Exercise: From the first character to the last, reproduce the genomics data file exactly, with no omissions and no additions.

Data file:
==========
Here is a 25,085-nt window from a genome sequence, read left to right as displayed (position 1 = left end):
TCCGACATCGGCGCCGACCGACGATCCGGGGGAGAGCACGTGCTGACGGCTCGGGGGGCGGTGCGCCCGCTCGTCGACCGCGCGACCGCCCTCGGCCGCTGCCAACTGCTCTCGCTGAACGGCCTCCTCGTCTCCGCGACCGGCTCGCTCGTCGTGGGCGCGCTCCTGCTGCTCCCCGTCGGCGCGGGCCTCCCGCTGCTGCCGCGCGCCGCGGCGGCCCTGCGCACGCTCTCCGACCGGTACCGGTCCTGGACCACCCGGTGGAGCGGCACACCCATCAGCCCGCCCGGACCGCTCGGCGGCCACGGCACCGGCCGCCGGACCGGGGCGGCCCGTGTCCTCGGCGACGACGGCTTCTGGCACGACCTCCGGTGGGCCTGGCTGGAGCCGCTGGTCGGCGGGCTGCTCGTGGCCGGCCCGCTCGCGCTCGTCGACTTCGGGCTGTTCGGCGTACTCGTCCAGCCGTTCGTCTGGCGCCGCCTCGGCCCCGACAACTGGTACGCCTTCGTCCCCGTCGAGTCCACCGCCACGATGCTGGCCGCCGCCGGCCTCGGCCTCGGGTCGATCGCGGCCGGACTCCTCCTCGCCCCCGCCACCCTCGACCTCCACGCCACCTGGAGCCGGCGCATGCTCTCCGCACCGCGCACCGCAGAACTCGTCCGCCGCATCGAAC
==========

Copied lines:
Here is a 25,085-nt window from a genome sequence, read left to right as displayed (position 1 = left end):
TCCGACATCGGCGCCGACCGACGATCCGGGGGAGAGCACGTGCTGACGGCTCGGGGGGCGGTGCGCCCGCTCGTCGACCGCGCGACCGCCCTCGGCCGCTGCCAACTGCTCTCGCTGAACGGCCTCCTCGTCTCCGCGACCGGCTCGCTCGTCGTGGGCGCGCTCCTGCTGCTCCCCGTCGGCGCGGGCCTCCCGCTGCTGCCGCGCGCCGCGGCGGCCCTGCGCACGCTCTCCGACCGGTACCGGTCCTGGACCACCCGGTGGAGCGGCACACCCATCAGCCCGCCCGGACCGCTCGGCGGCCACGGCACCGGCCGCCGGACCGGGGCGGCCCGTGTCCTCGGCGACGACGGCTTCTGGCACGACCTCCGGTGGGCCTGGCTGGAGCCGCTGGTCGGCGGGCTGCTCGTGGCCGGCCCGCTCGCGCTCGTCGACTTCGGGCTGTTCGGCGTACTCGTCCAGCCGTTCGTCTGGCGCCGCCTCGGCCCCGACAACTGGTACGCCTTCGTCCCCGTCGAGTCCACCGCCACGATGCTGGCCGCCGCCGGCCTCGGCCTCGGGTCGATCGCGGCCGGACTCCTCCTCGCCCCCGCCACCCTCGACCTCCACGCCACCTGGAGCCGGCGCATGCTCTCCGCACCGCGCACCGCAGAACTCGTCCGCCGCATCGAAC